HIV/AIDS Treatment in eSwatini: Successes
The government has made a commitment to tackle HIV/AIDS in eSwatini, most notably via its 90-90-90 targets that the country aimed to achieve by the year 2020. The goal is to have 90 percent of people who are living with HIV know their status; 90 percent of people who know their status should be receiving treatment and 90 percent of people who are on treatment will have “suppressed viral loads.”
According to 2018 UNAIDS data, the country has already achieved these targets and then some. In 2018, 92 percent of people with the virus knew their HIV-positive status; out of these people, 93 percent were on HIV treatment and out of those people on treatment 94 percent were virally suppressed. eSwatini has worked with PEPFAR and other partners to seriously tackle the HIV/AIDS epidemic since 2011, saving countless lives and contributing to a more sustainable outlook for the future.
Increased Access to Testing and HIV/AIDS Treatment in eSwatini
Campaigns such as the 90-90-90 targets were alsoachieved thanks to the efforts made to increase the number of people getting tested for HIV/AIDS. In the year 2009, only 16 percent of the population had been tested for HIV or knew their status. By 2014 this had increased to 66 percent of women and 54 percent of men as the government launched initiatives to make testing more accessible. For instance, by 2014, 83 percent of health facilities provided HIV testing. The government also launched a self-testing pilot program in 2015, making it possible for people to test for HIV in the comfort of their homes. The goal of the pilot scheme is to address the stigma associated with getting tested as well as circumvent other barriers such as long wait times at clinics and inconvenient clinic hours.
Although the public sector started providing antiretroviral therapy in November 2003, the country has since stepped up its efforts in order to ensure this treatment reaches those who need it. As of 2014, eSwatini implemented the World Health Organization guidelines, enabling anyone who is HIV positive to gain access to treatment.
HIV/AIDS is Still An Epidemic
Today, 27.3 percent of people aged 15-49 live with HIV currently and HIV/AIDS is still the number one cause of death in eSwatini which means more work still needs to be done to tackle the epidemic going forward. HIV/AIDS mortality coupled with widespread poverty contributes to low life expectancy rates in eSwatini. As of 2018, life expectancy for women stood at 61 years old and 54 years old for men.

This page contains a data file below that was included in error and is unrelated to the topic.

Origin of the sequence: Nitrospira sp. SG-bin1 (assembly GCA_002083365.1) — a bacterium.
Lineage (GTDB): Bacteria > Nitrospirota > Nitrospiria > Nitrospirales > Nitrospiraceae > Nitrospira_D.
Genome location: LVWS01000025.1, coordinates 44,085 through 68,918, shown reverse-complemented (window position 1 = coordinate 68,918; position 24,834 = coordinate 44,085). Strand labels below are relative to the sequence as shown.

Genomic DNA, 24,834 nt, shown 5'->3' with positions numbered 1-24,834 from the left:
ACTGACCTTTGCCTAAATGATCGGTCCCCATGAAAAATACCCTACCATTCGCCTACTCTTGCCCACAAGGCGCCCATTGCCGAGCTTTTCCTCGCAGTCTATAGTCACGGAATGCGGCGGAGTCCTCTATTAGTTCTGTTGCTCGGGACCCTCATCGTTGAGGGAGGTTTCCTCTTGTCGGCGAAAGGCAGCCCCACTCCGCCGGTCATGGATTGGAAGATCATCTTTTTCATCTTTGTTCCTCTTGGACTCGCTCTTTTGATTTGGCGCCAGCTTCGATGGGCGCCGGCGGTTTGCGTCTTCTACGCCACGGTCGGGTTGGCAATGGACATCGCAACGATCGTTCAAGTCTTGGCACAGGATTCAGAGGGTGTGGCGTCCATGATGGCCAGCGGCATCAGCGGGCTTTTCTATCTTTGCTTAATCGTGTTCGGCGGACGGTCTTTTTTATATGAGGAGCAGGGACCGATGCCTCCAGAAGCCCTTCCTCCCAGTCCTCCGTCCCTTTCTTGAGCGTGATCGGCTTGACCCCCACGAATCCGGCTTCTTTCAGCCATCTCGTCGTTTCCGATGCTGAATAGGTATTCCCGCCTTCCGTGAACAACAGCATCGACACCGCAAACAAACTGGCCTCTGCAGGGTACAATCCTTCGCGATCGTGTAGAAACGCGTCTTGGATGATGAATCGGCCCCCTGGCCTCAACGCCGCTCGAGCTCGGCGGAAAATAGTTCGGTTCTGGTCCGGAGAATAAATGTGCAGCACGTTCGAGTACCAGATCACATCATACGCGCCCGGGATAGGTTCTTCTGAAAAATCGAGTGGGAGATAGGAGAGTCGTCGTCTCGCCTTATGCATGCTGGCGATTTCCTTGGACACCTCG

Lack of education continues to be a major obstacle in combating the HIV/AIDS epidemic in eSwatini. In a study done by the Cultural Statistical Office in 2014, only 49.1 percent of young women and 50.9 percent of young men were able to identify ways to prevent HIV transmission.
The cultural stigma attached to the virus is another factor that impedes the proper prevention and treatment of AIDS. More than 63 percent of the population does not hold accepting views towards people who are HIV positive. This accompanied with the lack of education on the subject leads to fewer people getting tested for HIV or seeking treatment due to a fear of being judged and discriminated against.
Frontline AIDS Focuses on Spreading Awareness
Frontline AIDS is an NGO focused on addressing the stigma attached to HIV/AIDS. The organization also provides care for at-risk populations including young people and sex workers. This work includes programs such as the Resilient and Empowered Adolescents and Young People program. This initiative aims to reach 30,000 young people living with HIV in eSwatini, Mozambique, Tanzania and Zimbabwe by incorporating home and clinic visits to provide treatment as well as counseling.
As of 2019, Frontline AIDS has helped thousands of people living with HIV. The organization has provided 30,690 people with access to prevention activities and more than 31,000 people have accessed Frontline AIDS’ HIV treatment services.
Overall during the last 10 years, there have been major strides in terms of HIV/AIDS treatment in eSwatini. Despite this progress, there is still much room for improvement. In order to increase the prevention of HIV and AIDS within Eswatini, there needs to be a shift in the social and cultural views of this disease. The current discriminatory views that a large portion of the population still hold in regard to people who are HIV positive leads to fewer people seeking testing or treatment. However, groups like Frontline AIDS and others are working to help put an end to this epidemic.